Alexander Hamilton Papers
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From Alexander Hamilton to John Henry, [9 December 1791]

To John Henry1

[Philadelphia, December 9, 1791]

The Secretary of the Treasury not relying entirely on the accuracy of the data upon which the calculations in his Report on the subject of the Mint were founded,2 as they respect the quantity of fine silver contained in the silver dollar, thought it advisable to embrace the opportunity of the interval between the last and the present sessions of Congress to endeavour to obtain from Europe more certain information on the point.3

The result has been—He first received from Amsterdam an account of the Standard of the new M. dollar which is almost the only one in circulation according to the regulations of the Spanish Mint.

This account States

1st as to weight, That there are 913 to 914 dollars in 100 marcs, or 791 ounces aveirdupois.

Consequently on the computation of 913 to
100 marcs each dollar would weigh
dwt.   grs
17 – 7 ⁷⁸⁵⁄₉₁₃
On computation of 914 to 100 Marcs 17 – 7 ³⁷⁰⁄₉₁₄

2nd As to the standard—That it is 258 parts fine to 30 alloy

dwt.   gr.
Consequently a dollar of 17 – 7 ⁷⁸⁵⁄₉₁₃ would contain of fine silver 372 ⁴⁹⁴⁄₉₁₃
   “     a dollar of 17 – 7 ³⁷⁰⁄₉₁₄ would contain of ditto 372 ³⁷⁰⁄₉₁₄

It is ascertained that it was formerly usual at the Spanish Mint to allow a remedy of weight and alloy of ²⁄₂₂₈ parts.

If the remedy continues, the quantity of fine silver in a dollar of the first description above would be 369 ⁵⁹⁷⁄₉₁₃
In a dollar of the second description    “   “ 369 ²²⁸⁄₉₁₄

But he afterwards received a return of an actual assay at the Mint of Amsterdam which states the dollar at 258 parts fine to 30 parts alloy in exact conformity to the Standard of the Spanish Mint as before given and exclusive of all allowance for Remedy.

According to which a dollar would actually contain of
  fine silver
372 ⁴⁹⁴⁄₉₁₃
or, 372 ³⁷⁰⁄₉₁₄

Three conjectures arise—either that the Account given as conformable to the legal standard of the Spanish Mint was not just, but was predicted upon the result of assays at the Mint of Amsterdam, or that being so conformable the remedy formerly allowed at the Spanish Mint has ceased, Or that the Assay at the Mint of Amsterdam was not perfectly accurate.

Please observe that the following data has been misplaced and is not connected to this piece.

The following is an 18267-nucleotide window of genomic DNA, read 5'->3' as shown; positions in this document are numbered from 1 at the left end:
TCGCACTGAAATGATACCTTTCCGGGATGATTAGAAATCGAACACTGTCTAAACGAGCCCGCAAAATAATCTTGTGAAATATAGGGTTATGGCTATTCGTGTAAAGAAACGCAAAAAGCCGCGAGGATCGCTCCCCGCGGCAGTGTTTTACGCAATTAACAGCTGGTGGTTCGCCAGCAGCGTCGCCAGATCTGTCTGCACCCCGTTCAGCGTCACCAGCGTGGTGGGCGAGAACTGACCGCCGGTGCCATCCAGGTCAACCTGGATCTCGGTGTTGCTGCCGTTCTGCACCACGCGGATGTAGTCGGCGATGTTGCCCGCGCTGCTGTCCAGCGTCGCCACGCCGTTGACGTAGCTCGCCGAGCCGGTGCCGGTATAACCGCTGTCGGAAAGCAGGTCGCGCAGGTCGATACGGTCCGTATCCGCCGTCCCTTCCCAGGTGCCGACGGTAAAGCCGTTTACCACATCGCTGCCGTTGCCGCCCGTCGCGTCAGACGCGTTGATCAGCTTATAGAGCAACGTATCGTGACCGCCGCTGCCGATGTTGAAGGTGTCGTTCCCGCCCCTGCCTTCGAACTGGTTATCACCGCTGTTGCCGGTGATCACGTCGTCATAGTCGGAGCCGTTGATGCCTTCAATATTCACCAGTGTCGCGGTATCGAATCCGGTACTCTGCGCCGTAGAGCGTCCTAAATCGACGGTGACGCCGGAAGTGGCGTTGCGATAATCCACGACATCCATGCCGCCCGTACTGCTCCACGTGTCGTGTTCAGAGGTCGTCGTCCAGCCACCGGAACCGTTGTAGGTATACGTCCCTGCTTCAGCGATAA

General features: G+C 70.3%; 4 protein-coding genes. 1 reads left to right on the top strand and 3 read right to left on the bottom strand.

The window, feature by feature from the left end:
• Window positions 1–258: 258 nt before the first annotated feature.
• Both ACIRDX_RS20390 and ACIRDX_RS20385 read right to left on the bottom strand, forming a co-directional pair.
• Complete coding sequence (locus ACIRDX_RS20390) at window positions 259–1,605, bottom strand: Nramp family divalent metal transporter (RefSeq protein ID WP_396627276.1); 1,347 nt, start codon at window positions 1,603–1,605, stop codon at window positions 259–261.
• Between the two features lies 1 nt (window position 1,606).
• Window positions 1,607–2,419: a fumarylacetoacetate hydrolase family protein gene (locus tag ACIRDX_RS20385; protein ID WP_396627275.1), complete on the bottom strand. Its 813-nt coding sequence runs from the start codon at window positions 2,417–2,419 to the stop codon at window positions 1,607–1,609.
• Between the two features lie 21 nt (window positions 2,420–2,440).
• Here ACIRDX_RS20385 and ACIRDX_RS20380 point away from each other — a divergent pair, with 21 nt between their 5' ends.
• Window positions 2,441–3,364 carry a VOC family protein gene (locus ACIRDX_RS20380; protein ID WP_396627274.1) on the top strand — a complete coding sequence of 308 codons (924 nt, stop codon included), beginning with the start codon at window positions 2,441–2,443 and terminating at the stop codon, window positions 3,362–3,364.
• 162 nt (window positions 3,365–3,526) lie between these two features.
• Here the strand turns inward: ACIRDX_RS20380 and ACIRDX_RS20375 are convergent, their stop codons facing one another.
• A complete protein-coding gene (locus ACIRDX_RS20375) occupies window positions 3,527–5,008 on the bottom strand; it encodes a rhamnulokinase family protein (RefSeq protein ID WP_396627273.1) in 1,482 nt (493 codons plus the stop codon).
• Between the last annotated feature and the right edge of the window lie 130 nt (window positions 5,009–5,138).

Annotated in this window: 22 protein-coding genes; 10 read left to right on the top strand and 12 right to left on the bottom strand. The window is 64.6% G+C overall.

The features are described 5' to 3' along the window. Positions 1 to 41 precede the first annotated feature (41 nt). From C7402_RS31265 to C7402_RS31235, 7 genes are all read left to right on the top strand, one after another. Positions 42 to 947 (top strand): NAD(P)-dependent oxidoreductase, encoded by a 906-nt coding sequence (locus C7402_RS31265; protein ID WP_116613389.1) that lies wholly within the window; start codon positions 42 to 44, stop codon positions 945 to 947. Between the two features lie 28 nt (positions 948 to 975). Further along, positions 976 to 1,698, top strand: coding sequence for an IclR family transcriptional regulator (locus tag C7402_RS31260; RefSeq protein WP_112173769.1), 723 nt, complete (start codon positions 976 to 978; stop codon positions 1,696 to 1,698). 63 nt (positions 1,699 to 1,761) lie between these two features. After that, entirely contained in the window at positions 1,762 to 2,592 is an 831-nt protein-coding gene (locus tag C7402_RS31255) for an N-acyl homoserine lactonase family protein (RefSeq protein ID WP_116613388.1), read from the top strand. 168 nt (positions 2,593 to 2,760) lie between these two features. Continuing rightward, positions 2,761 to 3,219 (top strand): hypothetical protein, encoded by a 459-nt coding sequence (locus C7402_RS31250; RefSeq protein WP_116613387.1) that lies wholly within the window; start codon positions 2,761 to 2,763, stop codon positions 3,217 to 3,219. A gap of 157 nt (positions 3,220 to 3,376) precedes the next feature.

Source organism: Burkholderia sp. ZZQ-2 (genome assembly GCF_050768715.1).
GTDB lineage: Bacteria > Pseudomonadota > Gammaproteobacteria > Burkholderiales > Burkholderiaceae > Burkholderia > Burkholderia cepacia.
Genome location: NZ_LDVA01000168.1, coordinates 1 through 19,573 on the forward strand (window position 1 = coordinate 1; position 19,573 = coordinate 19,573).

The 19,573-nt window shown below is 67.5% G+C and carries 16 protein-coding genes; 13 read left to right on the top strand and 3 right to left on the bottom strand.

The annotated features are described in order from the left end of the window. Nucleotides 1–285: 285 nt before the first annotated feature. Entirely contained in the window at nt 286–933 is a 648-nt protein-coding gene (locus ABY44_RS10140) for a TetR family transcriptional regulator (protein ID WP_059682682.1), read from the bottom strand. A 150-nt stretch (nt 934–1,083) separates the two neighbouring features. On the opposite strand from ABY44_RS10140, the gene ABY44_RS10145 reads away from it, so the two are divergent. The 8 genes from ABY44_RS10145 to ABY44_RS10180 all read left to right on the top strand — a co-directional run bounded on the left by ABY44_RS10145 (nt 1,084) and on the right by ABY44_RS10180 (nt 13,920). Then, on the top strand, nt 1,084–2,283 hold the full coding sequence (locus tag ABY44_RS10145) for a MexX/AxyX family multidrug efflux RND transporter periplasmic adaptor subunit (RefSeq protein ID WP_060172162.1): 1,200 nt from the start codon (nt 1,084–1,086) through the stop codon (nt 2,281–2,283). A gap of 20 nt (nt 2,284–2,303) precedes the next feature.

There has been also received the result from assay at the Mint of London which makes the Standard of the Spanish Dollar 5172 parts fine to 588 parts alloy.

According to which a silver dollar weighing 17 7 ⁷⁸⁵⁄₉₁₃
  would contain of fine Silver 373 ³⁷⁶⁄₉₁₃
a dollar weighing 17 7 ³⁷⁰⁄₉₁₄ 372 ⁹¹³⁄₉₁₄

Here is a small difference which indicates a difference of accuracy in the assays, or a difference in the pieces assayed arising from errors in the Spanish Mint.

The two statements from Amsterdam seem entitled to most confidence not only because there is a correspondency between them, but because there are some marks of inaccuracy in the proceedings at the Mint of London. It is stated in the body of the certificate that the gross weight of the Dollar is presumed to be 17 dwt., 10 Grains and in the Margin it is mentioned as certain that the average is 17 dwt. 8 Grains.

The latter however is the truth or very near it, according to the trials in large masses made at the Banks of N. America & New York, but the cashier of the former bank4 seems to be of opinion that for a time the dollar rather gains in weight from the dirt which adheres to it, though in the course of a long circulation it loses.5

Alexander Hamilton
Secy. of the Treasy.

Maryland Historical Magazine, IV (September, 1909), 282–84.

1In the Maryland Historical Magazine this document is described as follows:

“An Official Paper, dated December 9th, 1791, of Alexander Hamilton, Secretary of the U.S. Treasury, given to Senator John Henry of Maryland, in reference to the quantity of fine silver contained in the silver dollar.

“The Original paper is in the handwriting of the Hon. Alexander Hamilton and is now in the possession of J. Winfield Henry of Baltimore, a great grandson of Governor John Henry.”

Henry was a member of the Senate committee to draft a bill on the mint. The committee was appointed on October 31, 1791, and reported a bill on December 21, 1791 (Annals of Congress, I description begins The Debates and Proceedings in the Congress of the United States; with an Appendix, Containing Important State Papers and Public Documents, and All the Laws of a Public Nature (Washington, 1834–1849). description ends II, 20, 52).

3H requested this information from William Short. See H to Short, April 13, 1791; Short to H, June 5, August 23, 1791.

4Tench Francis.

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